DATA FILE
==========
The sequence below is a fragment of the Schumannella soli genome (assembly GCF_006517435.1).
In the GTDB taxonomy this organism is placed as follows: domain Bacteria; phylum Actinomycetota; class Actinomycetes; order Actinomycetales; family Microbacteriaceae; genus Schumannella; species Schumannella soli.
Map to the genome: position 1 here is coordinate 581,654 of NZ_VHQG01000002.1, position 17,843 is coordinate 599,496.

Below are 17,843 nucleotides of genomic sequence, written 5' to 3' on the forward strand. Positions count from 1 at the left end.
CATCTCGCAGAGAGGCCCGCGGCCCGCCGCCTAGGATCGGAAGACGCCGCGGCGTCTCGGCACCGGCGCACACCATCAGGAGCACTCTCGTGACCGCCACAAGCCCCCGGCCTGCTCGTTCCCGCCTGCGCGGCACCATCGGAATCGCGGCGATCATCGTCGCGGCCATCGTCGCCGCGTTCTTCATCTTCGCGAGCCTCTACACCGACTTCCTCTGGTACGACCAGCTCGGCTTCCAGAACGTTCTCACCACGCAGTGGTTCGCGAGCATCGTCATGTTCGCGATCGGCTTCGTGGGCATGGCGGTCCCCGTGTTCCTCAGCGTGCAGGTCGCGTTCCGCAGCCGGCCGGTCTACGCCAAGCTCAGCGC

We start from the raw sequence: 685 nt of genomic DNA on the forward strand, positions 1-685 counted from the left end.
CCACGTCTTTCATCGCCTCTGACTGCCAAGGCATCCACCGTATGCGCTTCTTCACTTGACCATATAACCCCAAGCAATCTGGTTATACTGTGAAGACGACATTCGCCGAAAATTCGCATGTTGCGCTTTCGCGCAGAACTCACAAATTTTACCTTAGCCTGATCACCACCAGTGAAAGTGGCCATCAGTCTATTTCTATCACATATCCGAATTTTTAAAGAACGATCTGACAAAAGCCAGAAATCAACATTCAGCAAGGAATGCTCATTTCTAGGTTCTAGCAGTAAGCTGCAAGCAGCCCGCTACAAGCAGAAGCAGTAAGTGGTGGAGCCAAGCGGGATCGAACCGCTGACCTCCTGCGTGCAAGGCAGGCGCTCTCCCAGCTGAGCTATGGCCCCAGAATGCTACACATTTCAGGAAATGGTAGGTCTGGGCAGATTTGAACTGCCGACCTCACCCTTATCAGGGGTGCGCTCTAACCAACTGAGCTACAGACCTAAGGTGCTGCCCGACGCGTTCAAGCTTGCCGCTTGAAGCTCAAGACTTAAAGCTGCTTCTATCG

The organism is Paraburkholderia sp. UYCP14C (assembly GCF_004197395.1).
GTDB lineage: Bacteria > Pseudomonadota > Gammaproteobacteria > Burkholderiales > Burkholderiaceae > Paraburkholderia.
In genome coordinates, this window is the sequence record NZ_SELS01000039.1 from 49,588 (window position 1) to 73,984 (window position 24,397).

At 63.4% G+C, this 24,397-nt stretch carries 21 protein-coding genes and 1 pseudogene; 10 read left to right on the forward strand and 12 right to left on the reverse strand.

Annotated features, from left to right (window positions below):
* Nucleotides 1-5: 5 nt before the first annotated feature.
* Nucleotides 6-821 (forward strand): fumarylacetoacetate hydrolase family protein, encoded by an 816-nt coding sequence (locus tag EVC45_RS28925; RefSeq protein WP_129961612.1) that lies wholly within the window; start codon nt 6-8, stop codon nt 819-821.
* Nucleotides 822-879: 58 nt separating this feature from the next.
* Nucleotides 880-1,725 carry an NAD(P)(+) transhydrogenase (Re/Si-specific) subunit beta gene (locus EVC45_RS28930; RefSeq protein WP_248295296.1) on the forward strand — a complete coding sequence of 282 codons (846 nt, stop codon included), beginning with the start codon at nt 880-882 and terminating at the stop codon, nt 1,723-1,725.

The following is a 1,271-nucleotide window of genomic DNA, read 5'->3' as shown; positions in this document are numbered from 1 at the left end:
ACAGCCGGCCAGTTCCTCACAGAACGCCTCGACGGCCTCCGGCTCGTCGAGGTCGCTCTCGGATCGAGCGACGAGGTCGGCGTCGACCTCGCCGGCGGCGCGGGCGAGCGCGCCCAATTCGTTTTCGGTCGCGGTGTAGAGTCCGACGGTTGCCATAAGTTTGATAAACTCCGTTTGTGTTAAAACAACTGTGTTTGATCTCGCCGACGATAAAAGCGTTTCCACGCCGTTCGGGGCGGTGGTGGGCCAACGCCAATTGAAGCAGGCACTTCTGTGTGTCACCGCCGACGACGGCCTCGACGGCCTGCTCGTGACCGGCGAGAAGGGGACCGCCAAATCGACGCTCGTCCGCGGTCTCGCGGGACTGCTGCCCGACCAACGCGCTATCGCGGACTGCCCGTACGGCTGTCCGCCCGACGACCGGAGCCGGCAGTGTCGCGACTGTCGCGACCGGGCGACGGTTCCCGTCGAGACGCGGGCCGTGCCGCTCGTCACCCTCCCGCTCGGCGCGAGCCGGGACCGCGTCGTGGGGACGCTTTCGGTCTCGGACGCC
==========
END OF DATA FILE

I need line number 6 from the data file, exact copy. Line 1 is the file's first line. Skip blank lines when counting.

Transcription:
We start from the raw sequence: 685 nt of genomic DNA on the forward strand, positions 1-685 counted from the left end.